Asian American and Pacific Heritage Month


Siha Park, Contributor

Asian American and Pacific Islander Heritage Month celebrates Asians and Pacific Islanders in the United States. Asian includes the whole of the Asian continent and Pacific includes the Pacific islands in the subregion Melanesia.

Why is Asian/Pacific American Heritage Month in May?

Asian American and Pacific Islander Heritage Month lasts for the entirety of May. It was chosen to be the month to celebrate AAPI people because it marks the immigration of the first Japanese to the United States. They immigrated on May 7, 1843. It is also observed as the anniversary of the completion of the transcontinental railroad, which was completed on May 10, 1869.

The First Japanese Immigrant

America’s first Japanese immigrant is considered to be a 14-year-old fisherman whose name is Manjiro. He was the man of his family, becoming a fisherman to help support his family. He joined a crew with four other sailors and set sail on January 5th to search for bonito. Unfortunately, their ship was caught in a storm, going off course. It crashed on January 13th. One of his crew mates, Jusuke, had gotten severe injuries on his leg. The crew spent six months surviving on the little food they found. 

On June 27th, the whaling ship, “John Howland”, spotted the crew. Sailors from the ship went ashore to look for fresh water and to supplement their supplies. By the orders of the ship’s commander, the fishermen were brought onto the ship by the sailors. Fortunately, the commander was kind, and fed and clothed the fishermen. Because they came from Japan, they were not able to be returned due to the country’s closed doors. 

For the next five months, the fishermen traveled with the sailors. Soon after arriving in Hawaii, Captain Whitfield started his preparations to leave, inviting Manjiro with him to be educated. Although the other four fishermen did not favor breaking up the group, they decided to trust the captain and let Manjiro pick. The Captain decided to shorten Manjiro’s name to John Mung. 

Manjiro arrived at his second home at 11 Cherry Street, Fairhaven on May 7, 1843. He temporarily lived with the captain’s friend, Eben Aiken as the captain was busy. He was tutored by a local teacher, Jane Allen so he could be somewhat prepared for his first schooling in autumn. Manjiro’s first school in America was the Old Oxford Schoolhouse. 

The captain returned and bought a farm, where Manjiro was able to learn how to ride a horse. Because the farm was farther away from the Old Stone Schoolhouse than before, Manjiro attended another smaller, local school. He was later accepted to study at the Bartlett School to learn advanced mathematics, navigation, surveying, and coppering. 

Manjiro wanted to see his family. He went to Hawaii to meet up with his former crew mates. Jusuke, who received injuries to his leg, had passed away, only letting Manjiro meet up with three other fishermen.  Even though Manjiro had failed to return to Japan once, he decided to try again. He took advantage of the “gold fever” in California and earned enough money to take himself and the other fishermen back to Japan.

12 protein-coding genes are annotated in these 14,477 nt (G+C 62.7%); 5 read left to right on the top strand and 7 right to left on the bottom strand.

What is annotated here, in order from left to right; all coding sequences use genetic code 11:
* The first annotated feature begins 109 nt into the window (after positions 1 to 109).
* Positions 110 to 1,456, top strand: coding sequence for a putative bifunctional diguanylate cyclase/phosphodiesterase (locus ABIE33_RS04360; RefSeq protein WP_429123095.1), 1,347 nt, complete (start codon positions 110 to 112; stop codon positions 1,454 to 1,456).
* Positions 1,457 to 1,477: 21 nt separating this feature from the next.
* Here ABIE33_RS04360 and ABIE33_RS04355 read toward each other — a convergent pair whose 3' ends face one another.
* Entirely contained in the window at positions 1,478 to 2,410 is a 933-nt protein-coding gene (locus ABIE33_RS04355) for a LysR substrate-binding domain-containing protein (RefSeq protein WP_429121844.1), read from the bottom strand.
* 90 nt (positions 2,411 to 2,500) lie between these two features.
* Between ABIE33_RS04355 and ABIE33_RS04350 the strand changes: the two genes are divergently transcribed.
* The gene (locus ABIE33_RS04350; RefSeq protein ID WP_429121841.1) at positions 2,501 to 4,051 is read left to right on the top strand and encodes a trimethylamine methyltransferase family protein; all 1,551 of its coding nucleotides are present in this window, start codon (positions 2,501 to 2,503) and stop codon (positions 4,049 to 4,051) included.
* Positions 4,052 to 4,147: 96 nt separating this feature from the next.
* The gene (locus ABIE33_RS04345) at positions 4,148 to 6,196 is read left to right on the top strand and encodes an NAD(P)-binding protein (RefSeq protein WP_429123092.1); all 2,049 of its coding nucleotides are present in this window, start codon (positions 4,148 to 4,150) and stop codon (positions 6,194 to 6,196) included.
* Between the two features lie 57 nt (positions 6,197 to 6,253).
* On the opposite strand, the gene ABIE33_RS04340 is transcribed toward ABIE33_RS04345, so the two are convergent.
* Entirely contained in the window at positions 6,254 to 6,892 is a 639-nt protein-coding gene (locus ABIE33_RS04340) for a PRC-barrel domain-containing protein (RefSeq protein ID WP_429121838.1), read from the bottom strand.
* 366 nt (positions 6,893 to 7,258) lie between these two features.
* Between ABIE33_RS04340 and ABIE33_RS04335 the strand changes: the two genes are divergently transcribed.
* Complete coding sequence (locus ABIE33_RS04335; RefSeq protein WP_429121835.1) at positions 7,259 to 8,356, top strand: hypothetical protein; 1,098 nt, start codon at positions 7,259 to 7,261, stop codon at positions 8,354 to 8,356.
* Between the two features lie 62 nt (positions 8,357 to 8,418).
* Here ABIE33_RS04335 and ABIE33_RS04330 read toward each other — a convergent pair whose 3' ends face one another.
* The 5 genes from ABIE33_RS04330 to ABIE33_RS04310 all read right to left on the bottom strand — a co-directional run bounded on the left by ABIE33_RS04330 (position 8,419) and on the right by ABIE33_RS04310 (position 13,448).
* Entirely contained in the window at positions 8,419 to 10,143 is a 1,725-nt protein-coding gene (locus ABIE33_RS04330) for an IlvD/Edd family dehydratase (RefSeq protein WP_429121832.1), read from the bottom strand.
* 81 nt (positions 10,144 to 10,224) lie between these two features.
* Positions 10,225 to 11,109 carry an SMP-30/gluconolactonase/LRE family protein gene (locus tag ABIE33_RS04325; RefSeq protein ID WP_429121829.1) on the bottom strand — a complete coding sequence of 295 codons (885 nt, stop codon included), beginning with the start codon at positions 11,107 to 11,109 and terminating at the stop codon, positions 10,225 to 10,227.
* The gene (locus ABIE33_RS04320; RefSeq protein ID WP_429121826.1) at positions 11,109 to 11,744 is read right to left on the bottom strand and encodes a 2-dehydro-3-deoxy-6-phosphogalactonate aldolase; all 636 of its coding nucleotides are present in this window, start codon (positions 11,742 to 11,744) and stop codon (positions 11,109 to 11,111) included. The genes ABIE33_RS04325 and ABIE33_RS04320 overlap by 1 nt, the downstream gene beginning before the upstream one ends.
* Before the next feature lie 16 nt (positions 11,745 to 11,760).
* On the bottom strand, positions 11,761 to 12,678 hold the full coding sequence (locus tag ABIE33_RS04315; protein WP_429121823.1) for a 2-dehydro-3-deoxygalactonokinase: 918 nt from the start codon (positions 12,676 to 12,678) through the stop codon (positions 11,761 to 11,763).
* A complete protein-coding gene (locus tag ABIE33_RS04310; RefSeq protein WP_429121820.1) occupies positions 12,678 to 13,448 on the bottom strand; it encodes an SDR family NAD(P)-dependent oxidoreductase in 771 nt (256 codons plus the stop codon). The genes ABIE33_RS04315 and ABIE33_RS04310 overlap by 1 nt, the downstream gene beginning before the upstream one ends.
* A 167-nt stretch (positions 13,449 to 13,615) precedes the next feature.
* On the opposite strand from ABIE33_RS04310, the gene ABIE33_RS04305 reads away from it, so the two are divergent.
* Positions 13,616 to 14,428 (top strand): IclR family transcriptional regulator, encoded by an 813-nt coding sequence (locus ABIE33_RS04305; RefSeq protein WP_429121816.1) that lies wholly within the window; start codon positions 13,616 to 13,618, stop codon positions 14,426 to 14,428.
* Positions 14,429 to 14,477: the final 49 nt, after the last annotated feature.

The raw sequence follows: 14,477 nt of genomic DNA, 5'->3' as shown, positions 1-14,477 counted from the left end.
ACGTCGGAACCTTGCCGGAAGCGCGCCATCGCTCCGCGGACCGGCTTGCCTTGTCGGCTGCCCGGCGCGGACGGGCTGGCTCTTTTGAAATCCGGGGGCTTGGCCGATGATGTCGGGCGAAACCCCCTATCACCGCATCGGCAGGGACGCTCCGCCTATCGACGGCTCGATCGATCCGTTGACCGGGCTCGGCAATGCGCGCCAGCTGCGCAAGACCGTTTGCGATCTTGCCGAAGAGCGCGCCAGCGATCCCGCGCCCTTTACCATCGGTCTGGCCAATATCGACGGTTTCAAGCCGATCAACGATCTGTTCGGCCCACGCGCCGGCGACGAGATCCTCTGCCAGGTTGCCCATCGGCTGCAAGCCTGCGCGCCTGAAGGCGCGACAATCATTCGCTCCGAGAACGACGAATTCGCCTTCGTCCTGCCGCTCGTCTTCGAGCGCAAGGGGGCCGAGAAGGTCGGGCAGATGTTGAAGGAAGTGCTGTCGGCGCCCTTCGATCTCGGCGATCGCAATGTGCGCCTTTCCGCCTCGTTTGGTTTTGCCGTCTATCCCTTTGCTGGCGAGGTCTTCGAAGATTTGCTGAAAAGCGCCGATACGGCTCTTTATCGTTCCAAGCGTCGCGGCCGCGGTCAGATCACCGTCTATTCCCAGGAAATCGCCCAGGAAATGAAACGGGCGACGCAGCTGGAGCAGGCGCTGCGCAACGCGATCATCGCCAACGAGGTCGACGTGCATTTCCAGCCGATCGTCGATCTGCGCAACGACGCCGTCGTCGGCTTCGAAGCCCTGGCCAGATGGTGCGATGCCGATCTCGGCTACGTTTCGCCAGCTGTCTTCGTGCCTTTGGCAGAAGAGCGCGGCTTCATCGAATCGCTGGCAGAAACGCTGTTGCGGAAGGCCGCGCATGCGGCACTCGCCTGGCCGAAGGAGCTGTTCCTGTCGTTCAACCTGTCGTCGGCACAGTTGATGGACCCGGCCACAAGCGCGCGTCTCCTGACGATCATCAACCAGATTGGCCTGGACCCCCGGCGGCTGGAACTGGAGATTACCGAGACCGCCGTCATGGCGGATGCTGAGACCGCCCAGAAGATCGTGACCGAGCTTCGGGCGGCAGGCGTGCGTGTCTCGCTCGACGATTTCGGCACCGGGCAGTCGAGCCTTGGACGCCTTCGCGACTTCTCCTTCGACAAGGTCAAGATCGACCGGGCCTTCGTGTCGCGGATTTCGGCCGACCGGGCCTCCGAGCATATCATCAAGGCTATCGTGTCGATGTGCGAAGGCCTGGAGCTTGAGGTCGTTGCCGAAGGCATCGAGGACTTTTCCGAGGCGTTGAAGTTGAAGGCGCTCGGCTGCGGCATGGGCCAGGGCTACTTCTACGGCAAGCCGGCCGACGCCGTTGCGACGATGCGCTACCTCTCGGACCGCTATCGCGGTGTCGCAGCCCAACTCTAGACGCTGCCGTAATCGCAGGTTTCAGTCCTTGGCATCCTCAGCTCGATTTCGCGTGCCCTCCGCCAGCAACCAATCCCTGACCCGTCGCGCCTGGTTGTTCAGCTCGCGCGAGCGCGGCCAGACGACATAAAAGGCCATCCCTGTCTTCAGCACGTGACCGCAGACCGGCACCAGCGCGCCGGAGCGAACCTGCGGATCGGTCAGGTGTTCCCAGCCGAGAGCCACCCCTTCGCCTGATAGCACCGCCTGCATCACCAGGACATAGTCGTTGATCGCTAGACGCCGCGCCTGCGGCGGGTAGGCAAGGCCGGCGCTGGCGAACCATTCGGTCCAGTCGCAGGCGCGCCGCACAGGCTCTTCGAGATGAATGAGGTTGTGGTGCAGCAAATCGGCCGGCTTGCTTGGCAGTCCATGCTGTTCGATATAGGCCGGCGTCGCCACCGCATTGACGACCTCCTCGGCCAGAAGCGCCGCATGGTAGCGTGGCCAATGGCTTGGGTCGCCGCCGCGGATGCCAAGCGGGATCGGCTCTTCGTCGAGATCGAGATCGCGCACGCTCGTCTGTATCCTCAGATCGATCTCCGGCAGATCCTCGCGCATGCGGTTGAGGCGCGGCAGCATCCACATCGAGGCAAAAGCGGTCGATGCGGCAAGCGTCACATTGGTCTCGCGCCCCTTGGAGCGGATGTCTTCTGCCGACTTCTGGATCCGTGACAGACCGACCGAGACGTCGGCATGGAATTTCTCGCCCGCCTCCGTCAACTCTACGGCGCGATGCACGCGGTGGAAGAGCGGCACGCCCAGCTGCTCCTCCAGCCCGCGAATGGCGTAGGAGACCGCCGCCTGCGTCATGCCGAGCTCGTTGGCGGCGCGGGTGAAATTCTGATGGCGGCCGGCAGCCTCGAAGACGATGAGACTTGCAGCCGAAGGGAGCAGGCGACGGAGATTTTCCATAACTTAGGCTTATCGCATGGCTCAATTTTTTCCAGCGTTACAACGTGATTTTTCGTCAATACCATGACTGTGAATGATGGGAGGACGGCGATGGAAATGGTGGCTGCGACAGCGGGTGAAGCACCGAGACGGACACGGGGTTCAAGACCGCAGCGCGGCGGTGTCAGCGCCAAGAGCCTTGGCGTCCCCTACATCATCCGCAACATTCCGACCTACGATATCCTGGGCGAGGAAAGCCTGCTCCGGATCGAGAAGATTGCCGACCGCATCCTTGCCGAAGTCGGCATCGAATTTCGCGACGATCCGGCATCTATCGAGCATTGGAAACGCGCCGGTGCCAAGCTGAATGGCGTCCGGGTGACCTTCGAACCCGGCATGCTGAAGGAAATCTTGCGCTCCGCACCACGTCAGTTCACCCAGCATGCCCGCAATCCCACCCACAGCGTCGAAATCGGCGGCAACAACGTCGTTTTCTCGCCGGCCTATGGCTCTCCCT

The three boarded the American ship Sarah Boyd, set for China. When they neared the Ryukyu Islands, they lowered a separate boat, named Adventurer, and rowed. About three weeks later, they approached Okinawa island. At first, the locals were afraid of them, but after a short period of time, they were accepted. Word about them spread around, and they were taken into custody to be interrogated. Although they were taken care of well, their movements were restricted. He finally had a reunion with his family after 11 years and 10 months. Unfortunately, their reunion was short as Manjiro was summoned to teach English to samurai and others. 

In December, 1853, Manjiro was appointed as a samurai who was in direct service to the Shogun. He took on a second name and adopted that of his home village, becoming Manjiro Nakahama. The treaty negotiations with Commodore Perry were indirectly influenced by him, ending 250 years of Japan isolating itself from the rest of the world. While traveling on a mission to Europe in 1870, Manjiro stopped by New York City to visit Captain Whitfield. They reunited after 21 years. Manjiro died on November 12, 1898 in his son’s home. 

How To Celebrate AAPI Heritage Month

As AAPI Heritage Month, or Asian American and Pacific Islander Heritage Month is approaching, here is a list of some ways to celebrate:

  1. Reading Asian Pacific related books
  2. Watching Asian Pacific related movies
  3. Exploring Asian Pacific art
  4. Exploring Asian Pacific agriculture
  5. Trying Asian Pacific gourmet

Inventions made by Asian/Pacific Americans

Before USB was invented, computers used ports to plug devices into computers and transfer data. Imagine the lengthy procedure! So, who had the genius idea of shortening the process? Indian-American developer Ahay Byatt invented the USB. Steven Shih Chen, Taiwanese & American entrepreneur, along with two other people saw potential in the site and bought it. There are more inventions made by Asian Americans and Pacific Islanders. 

Asian American and Pacific Islander Heritage Month is a result of many Asian/Pacific contributions. Annually recognizing Asian/Pacific historical and cultural contributions helps citizens learn more about them.